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Comedy Review: Rainer Hersch Meets APO

Comedy Review: Rainer Hersch Meets APO

NZ International Comedy Festival

Comedy Chamber, Auckland Town Hall
May 13, 2013

I had planned to take my dad along to Rainer Hersch yesterday because I thought it might have been a nice outing and because I thought it might give me some insight into the generational humour gap. I told him about the show a week or so ago but didn’t remind him until Saturday, by which time he had forgotten and entered a pool tournament instead.

Hersch does a show called Rainer Hersch’s Victor Borge, which I understand is a fond imitatory homage to Borge, who was a global superstar in the days of fondue parties from which everyone would drive home drunk. Times change, but mostly we cling on to the things that made us happy in our youth and Victor Borge spread at least as much contentment in his day as did bread dipped in cheese.

I first watched some Borge clips on YouTube a few years back and found them strangely offensive. His ‘inflationary language’ and especially his ‘phonetic punctuation’ were so clean and sterile and efficient they made me want to hurt myself. I guess they were edgy in their time, but nothing dates like comedy.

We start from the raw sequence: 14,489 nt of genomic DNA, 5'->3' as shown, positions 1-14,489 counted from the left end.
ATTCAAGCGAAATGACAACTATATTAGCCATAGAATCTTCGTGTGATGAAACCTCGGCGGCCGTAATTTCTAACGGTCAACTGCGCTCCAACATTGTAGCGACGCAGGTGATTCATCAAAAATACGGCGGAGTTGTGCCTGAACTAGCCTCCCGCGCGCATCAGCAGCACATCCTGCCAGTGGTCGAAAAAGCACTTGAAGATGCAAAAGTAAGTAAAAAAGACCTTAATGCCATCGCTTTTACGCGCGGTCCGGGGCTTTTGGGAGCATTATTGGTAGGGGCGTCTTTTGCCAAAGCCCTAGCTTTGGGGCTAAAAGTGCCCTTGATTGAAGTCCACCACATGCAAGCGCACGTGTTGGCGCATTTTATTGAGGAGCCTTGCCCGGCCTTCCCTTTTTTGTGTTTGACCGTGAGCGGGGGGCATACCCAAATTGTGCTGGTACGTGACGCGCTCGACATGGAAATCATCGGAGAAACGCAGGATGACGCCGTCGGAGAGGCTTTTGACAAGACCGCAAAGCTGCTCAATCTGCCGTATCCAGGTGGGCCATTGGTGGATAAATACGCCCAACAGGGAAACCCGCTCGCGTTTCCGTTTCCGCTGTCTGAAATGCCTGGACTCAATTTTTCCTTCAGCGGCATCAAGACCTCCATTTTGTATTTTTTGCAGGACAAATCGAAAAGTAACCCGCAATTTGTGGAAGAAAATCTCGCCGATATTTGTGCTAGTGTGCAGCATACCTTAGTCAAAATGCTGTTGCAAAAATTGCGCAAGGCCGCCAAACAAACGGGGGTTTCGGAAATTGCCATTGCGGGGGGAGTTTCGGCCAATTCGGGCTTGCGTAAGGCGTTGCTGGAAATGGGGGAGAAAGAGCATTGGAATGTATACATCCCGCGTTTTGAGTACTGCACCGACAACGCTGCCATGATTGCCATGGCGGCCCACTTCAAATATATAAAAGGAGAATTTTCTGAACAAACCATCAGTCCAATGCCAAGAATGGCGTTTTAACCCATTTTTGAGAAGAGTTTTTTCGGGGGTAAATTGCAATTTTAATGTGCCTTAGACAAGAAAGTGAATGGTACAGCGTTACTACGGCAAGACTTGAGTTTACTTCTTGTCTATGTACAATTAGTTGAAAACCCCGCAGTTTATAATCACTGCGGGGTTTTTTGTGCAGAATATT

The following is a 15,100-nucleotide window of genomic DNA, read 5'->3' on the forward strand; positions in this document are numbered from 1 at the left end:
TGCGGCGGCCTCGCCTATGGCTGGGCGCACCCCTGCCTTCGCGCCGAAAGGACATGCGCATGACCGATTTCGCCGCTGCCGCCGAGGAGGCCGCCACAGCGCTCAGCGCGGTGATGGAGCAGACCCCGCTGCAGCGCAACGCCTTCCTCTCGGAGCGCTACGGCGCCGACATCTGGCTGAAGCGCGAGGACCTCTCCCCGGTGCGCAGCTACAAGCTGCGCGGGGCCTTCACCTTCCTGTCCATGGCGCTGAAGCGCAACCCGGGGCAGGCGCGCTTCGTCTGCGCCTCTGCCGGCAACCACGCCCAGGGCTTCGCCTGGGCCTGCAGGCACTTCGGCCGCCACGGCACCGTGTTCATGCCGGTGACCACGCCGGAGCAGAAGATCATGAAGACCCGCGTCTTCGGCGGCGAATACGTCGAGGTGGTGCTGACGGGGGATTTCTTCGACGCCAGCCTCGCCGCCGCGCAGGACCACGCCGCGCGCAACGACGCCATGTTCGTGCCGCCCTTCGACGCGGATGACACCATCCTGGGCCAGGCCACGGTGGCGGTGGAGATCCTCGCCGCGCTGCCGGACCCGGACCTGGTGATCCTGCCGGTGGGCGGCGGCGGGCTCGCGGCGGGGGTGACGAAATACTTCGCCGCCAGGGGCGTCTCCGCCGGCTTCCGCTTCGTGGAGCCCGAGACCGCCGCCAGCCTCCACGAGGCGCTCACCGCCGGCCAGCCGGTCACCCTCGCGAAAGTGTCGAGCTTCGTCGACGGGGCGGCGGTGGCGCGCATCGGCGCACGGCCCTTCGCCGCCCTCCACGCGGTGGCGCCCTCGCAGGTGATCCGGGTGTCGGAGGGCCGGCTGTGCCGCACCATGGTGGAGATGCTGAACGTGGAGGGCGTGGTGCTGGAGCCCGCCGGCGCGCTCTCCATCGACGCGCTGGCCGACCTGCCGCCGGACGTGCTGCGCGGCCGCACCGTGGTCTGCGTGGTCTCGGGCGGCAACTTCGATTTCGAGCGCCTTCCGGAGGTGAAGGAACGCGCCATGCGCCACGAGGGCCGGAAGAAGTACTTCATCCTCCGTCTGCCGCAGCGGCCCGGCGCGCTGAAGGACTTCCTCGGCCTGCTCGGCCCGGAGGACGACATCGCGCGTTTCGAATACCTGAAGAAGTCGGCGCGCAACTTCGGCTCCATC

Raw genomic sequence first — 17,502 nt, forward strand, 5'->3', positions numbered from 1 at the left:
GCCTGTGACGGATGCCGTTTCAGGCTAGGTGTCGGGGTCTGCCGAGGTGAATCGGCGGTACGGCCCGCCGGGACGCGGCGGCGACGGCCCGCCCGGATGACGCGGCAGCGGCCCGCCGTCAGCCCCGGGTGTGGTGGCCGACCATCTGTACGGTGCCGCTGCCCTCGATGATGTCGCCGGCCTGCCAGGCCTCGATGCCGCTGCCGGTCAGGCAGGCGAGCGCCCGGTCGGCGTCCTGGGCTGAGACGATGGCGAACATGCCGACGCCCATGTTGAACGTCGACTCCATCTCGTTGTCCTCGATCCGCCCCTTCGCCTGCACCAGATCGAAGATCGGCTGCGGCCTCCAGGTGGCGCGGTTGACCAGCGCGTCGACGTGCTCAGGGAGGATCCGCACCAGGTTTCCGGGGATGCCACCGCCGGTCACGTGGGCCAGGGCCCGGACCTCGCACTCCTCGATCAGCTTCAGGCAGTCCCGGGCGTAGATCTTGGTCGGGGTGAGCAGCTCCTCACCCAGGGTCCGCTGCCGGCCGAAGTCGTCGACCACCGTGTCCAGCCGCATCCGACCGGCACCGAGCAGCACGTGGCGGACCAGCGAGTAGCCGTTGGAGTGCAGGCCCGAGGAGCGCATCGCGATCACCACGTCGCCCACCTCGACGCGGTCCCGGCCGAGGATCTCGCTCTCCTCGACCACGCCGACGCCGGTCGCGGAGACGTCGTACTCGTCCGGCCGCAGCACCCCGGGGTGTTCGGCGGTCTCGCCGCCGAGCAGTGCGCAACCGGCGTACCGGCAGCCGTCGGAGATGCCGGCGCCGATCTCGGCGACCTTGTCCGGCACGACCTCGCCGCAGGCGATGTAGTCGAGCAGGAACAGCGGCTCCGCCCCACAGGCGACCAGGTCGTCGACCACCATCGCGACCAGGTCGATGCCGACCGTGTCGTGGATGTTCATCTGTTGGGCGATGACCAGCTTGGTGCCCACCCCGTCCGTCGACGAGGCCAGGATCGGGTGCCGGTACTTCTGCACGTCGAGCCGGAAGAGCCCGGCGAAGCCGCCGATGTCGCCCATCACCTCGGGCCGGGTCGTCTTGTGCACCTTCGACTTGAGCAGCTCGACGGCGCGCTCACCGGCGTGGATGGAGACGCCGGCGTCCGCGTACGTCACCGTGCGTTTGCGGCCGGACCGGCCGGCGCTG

I couldn’t have faced seeing Borge bits rehashed, and because Hersch had a second show at the festival called Rainer Hersch Meets APO, I didn’t have to.

In lieu of forcing my dad to withdraw from the pool tournament, I went alone to the 3pm show, which played to a mostly grey crowd. Hersch led the scaled-down APO through a series of amusing games: playing in time to his juggling; playing country, punk and jazz versions of Beethoven’s ninth symphony; playing a symphony using body noises. He made some jokes along the way: mostly inoffensive and sometimes geographically dubious stuff like how people from Somerset are inbred, but most of the humour came from serious musicians acting a bit silly.

I found it diverting and light – about right for a Sunday afternoon. It would probably have been a riot on a Friday night in 1976, but so would have roller disco.

Theatre